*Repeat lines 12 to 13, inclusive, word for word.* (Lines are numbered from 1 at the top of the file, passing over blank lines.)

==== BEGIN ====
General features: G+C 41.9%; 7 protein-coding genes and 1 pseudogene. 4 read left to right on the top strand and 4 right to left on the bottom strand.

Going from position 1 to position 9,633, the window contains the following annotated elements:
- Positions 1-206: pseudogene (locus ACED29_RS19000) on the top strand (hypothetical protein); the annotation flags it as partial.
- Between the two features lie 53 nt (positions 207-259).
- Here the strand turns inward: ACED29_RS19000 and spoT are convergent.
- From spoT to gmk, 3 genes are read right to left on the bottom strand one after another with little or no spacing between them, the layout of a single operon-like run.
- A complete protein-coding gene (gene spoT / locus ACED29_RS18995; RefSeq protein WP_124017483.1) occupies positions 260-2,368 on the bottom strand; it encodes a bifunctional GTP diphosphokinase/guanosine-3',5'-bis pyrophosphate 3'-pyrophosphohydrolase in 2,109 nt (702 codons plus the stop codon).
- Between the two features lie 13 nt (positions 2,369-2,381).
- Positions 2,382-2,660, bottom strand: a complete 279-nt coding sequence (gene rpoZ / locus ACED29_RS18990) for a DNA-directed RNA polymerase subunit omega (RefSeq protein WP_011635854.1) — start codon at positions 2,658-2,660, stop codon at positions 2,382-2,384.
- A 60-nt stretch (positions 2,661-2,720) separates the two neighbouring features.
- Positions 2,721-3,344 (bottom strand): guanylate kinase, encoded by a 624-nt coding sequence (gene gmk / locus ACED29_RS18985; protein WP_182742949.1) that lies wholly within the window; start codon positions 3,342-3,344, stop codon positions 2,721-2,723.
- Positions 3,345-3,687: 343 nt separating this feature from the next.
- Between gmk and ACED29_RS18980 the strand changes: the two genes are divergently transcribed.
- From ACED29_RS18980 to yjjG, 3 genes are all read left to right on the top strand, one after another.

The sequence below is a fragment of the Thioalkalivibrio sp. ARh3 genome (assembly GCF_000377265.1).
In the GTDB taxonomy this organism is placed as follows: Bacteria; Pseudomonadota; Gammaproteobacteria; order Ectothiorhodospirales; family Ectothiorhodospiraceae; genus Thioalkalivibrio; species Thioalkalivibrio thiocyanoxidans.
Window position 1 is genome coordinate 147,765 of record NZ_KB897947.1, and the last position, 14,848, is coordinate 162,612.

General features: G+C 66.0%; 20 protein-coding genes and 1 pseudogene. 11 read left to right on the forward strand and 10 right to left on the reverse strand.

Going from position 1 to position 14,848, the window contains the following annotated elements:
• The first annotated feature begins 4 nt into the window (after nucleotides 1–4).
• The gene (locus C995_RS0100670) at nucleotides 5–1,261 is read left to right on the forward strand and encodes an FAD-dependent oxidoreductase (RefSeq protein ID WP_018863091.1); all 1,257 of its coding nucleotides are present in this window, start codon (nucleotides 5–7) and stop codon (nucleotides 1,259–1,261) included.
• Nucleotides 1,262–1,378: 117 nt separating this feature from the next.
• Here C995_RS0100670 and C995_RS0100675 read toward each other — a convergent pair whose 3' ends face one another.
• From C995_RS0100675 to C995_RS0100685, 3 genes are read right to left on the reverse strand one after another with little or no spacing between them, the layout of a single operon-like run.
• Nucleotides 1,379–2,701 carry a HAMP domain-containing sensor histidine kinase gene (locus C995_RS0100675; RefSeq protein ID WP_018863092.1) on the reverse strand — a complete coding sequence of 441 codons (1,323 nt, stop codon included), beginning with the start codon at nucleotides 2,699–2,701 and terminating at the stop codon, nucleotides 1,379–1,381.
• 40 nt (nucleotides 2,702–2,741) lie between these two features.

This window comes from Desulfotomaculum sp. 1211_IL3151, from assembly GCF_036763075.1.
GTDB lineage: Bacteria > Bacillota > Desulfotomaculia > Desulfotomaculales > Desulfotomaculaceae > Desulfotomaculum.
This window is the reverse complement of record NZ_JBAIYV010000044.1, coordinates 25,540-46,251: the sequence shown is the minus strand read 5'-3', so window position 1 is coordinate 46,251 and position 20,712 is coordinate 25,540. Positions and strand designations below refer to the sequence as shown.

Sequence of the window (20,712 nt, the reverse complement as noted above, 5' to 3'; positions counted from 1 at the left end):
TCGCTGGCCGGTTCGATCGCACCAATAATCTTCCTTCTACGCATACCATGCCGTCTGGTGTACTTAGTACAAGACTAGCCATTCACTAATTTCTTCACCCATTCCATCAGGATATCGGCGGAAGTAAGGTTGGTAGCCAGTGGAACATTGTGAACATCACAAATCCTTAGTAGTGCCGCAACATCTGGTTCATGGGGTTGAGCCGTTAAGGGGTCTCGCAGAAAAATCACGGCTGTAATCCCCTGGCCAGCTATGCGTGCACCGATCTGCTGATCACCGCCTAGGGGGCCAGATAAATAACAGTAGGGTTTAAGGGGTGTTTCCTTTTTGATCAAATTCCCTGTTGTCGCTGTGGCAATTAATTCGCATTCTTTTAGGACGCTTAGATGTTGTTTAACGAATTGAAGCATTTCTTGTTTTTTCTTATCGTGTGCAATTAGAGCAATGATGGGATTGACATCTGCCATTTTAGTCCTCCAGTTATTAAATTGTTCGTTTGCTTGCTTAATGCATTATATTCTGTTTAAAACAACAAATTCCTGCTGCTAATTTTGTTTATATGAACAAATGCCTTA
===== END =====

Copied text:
- Positions 3,345-3,687: 343 nt separating this feature from the next.
- Between gmk and ACED29_RS18980 the strand changes: the two genes are divergently transcribed.